NABU’s Sytnyk responds to accusations by prosecutor general: It’s about corrupt elite craving to survive
Director of the National Anti-corruption Bureau Artem Sytnyk "felt that sooner or later there would be such a blast and counterattack that would actually cross out the past three years in Ukraine and cancel reforms that had been started, cross out possible international cooperation," that’s according to his interview with Voice of America, following critical statements in his address by Prosecutor General Yuriy Lutsenko.
"Such resistance was expected," Sytnyk told VOA during the Global Forum on Asset Recovery held in Washington.
NABU investigates fewer cases than the Prosecutor General's Office, Sytnyk noted. "If we compare the number of cases, we have fewer of them, but if we talk about their quality or targets of such cases, then, of course, the Prosecutor General's Office is clearly not up to par," he said.
Read alsoNABU: Lutsenko "unaware" of basic principles of undercover operations"Here it’s not about the distribution of authority: it’s about the survival of the corrupt elite, which once again proves that it is impossible to investigate cases against corrupt top officials in Ukraine and not meet resistance," Sytnyk said.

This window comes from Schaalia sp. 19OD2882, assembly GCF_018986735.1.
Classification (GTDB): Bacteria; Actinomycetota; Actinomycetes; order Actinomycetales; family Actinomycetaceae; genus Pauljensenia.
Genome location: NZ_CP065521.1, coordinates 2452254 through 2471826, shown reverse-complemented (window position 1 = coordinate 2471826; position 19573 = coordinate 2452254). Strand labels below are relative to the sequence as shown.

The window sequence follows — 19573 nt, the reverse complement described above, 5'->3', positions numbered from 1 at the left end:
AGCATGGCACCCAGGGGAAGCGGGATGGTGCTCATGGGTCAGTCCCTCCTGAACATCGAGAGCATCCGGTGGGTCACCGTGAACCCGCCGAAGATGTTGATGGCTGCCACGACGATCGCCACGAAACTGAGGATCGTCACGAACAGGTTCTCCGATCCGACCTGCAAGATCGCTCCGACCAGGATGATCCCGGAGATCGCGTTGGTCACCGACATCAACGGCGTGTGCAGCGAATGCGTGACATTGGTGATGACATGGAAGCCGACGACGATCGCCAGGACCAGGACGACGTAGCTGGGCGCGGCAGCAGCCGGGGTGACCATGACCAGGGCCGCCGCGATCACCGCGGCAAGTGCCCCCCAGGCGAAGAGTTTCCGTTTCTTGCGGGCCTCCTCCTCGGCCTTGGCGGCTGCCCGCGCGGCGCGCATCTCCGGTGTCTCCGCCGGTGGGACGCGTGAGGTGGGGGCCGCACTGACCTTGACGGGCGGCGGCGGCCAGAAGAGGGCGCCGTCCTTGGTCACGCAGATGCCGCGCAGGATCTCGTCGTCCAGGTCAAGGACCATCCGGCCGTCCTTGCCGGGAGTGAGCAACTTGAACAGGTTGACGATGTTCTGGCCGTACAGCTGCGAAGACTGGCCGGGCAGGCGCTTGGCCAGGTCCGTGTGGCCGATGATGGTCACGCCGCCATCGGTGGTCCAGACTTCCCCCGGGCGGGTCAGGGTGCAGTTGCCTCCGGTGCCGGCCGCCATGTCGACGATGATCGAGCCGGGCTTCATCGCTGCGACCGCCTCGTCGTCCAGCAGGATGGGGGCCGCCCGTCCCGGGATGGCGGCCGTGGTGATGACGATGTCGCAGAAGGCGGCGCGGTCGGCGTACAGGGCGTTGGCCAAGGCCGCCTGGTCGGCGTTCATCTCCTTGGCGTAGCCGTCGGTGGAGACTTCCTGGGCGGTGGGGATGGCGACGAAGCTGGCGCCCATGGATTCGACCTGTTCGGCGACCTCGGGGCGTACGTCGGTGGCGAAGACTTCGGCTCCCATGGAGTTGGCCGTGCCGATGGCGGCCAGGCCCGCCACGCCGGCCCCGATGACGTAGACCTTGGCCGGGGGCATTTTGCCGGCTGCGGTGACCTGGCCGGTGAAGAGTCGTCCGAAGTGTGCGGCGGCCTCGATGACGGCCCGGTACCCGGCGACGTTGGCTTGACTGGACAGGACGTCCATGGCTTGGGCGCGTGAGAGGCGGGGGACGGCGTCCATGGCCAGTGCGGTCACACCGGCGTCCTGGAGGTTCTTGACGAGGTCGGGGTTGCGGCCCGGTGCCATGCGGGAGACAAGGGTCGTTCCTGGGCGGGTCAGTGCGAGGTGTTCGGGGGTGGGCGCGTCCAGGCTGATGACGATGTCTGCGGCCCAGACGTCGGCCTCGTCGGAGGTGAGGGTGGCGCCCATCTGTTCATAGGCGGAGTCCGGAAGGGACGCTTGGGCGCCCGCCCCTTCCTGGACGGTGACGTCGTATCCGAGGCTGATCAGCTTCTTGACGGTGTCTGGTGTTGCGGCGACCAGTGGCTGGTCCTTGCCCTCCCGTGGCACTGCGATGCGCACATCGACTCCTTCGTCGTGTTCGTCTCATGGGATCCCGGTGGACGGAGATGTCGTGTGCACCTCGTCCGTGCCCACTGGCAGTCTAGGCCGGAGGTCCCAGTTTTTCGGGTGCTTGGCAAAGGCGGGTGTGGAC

He also criticized the procedure for recovery of $1.5 billion, associated with Viktor Yanukovych. The assets were redirected to the state budget as part of the special confiscation procedure.
Read alsoUkraine discovers over $3.24 bln in stolen public funds due to U.S. assistance – State Dept"There are a lot of questions regarding them [assets] and how they were recovered. As far as I remember, there are three or four criminal proceedings that were registered based on a court decision on the circumstances of the recovery of $1.5 billion, some mythical decision of Kramatorsk Court," Sytnyk said.
The statements by the prosecutor general, according to Sytnyk, could also complicate further cooperation with the FBI. "After that, [how can we go] proposing constructive cooperation? It's very difficult to perceive them as sincere," Sytnyk said, noting that "this effectively crosses out cooperation with our strategic partners who support us when we are at war. Probably, this is the instinct of survival that dominates over common sense."
Read alsoUkraine's parliament withdraws bill on control of anti-graft agencies – MPCorruption has long become a transnational phenomenon, according to Sytnyk, who stressed the importance of holding a Global Forum on Asset Recovery.
Corruption can’t be tackled without proper cooperation between international partners, according to NABU chief, who also noted that with some countries, for example, Panama and Cyprus, information exchange on corruption cases is not yet sufficient.